January 23, 2012
Enhancing the golden years
Interprofessional center to focus on innovative care in aging
The aging of America is undeniable. Nearly 10,000 people turn 65 every day, with the total number of senior citizens to soon pass the 40 million mark.
The number will climb only higher, as people reaching age 65 have an average life expectancy of an additional 18.6 years, according to the Administration on Aging, and those ages 55 to 64 are projected to be the fastest-growing segment of the adult population during the next decade.
The impact on the health care system will be profound.
“We’re facing an unprecedented demographic shift,” said Sarah L. Szanton, an assistant professor at the School of Nursing and an expert on geriatric nursing. “We’re on a collision course with this demographic trend.”
To better address the needs for the growing senior population, the School of Nursing recently founded the Center for Innovative Care in Aging. The interprofessional initiative will seek to develop and advance behavioral interventions that support the well-being of older adults and their families.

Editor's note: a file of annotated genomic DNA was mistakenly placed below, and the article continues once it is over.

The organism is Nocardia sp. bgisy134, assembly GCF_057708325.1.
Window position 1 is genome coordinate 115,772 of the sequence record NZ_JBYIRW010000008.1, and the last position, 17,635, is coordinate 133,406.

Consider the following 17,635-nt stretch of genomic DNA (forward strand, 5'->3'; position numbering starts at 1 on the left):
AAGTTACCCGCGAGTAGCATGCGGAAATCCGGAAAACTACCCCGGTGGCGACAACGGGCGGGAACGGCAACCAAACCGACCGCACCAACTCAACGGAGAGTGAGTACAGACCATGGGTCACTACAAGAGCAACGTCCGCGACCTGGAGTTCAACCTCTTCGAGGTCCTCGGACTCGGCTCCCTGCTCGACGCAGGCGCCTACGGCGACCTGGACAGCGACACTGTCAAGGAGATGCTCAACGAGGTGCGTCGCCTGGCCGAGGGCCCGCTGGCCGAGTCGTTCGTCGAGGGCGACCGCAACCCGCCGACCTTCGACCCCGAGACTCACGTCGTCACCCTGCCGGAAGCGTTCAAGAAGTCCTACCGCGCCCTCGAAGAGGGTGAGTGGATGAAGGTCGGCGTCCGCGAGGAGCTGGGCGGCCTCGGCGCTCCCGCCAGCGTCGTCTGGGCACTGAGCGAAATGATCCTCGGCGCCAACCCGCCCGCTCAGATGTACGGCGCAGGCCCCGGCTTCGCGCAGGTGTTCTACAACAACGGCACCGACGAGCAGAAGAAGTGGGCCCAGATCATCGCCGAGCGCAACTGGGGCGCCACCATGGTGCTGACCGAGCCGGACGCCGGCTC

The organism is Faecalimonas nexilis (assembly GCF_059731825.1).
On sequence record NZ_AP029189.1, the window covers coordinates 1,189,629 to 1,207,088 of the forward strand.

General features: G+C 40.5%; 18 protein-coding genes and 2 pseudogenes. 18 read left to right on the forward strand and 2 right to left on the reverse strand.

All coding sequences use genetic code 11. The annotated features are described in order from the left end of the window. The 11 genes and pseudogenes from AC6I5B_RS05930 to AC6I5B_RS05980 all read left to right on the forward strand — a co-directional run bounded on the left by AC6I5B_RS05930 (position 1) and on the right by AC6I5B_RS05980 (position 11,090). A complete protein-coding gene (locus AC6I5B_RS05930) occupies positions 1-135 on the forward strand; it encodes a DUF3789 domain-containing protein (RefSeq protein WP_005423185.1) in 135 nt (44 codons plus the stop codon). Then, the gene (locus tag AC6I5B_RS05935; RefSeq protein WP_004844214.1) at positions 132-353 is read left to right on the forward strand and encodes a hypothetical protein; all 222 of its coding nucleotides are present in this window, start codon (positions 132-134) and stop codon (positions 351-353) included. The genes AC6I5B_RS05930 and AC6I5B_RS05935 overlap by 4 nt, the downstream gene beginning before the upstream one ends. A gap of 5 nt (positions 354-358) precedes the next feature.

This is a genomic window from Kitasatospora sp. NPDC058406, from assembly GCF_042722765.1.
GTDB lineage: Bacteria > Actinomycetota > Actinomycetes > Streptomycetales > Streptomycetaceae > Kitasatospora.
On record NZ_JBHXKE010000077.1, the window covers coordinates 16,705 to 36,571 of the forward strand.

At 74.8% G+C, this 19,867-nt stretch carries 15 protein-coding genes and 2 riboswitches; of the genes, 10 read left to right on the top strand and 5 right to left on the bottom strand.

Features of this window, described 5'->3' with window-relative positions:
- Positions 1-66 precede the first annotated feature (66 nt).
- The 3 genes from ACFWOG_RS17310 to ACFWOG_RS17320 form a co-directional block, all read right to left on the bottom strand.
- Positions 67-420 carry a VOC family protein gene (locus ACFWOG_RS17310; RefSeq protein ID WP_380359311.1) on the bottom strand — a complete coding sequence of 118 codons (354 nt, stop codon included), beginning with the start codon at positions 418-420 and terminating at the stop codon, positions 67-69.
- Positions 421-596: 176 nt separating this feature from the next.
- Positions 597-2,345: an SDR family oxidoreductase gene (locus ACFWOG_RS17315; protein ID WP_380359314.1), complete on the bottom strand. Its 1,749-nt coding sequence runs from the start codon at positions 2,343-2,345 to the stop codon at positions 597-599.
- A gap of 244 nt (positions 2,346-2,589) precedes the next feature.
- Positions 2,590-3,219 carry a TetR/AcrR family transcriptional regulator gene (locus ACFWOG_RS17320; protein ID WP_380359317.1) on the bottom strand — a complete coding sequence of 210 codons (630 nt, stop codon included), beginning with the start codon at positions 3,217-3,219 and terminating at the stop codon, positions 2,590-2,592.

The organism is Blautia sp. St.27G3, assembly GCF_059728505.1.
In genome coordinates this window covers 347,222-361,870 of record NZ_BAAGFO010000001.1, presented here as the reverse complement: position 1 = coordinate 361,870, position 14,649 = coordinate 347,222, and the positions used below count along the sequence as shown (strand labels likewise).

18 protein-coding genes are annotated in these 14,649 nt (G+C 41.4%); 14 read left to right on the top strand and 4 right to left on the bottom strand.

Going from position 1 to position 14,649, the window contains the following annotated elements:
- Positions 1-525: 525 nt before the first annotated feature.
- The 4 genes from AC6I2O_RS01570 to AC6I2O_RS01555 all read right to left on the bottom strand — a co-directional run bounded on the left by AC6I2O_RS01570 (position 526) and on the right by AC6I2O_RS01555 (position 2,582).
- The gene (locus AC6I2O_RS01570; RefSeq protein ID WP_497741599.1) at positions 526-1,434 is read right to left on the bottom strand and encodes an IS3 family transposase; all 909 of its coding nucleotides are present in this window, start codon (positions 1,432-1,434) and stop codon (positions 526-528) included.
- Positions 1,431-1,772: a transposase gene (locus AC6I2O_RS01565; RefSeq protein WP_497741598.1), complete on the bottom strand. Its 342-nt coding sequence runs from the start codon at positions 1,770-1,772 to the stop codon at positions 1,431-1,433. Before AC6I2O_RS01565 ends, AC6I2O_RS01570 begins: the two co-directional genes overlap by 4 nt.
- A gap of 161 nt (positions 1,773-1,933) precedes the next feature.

Specifically, the center seeks to shorten the time from intervention to implementation of clinical trial evidence, and enhance the yield of programs, policies, practices and tools to help older adults and family members remain healthy, independent and living in their own homes and communities.
Center director Laura N. Gitlin, a professor in the Department of Health Systems and Outcomes at the School of Nursing with a joint appointment in Psychiatry at the School of Medicine, said that the center’s focus will be on generating novel interventions that enhance quality of life and enable older adults to age in place.
“As the nation’s population is aging, people would rather live in their own homes than move to an assisted living or nursing facility,” Gitlin said. “The center will generate interventions that equip older adults with the behavioral, self-management, physical and environmental tools to live longer, healthier and more-productive lives in their advancing years.”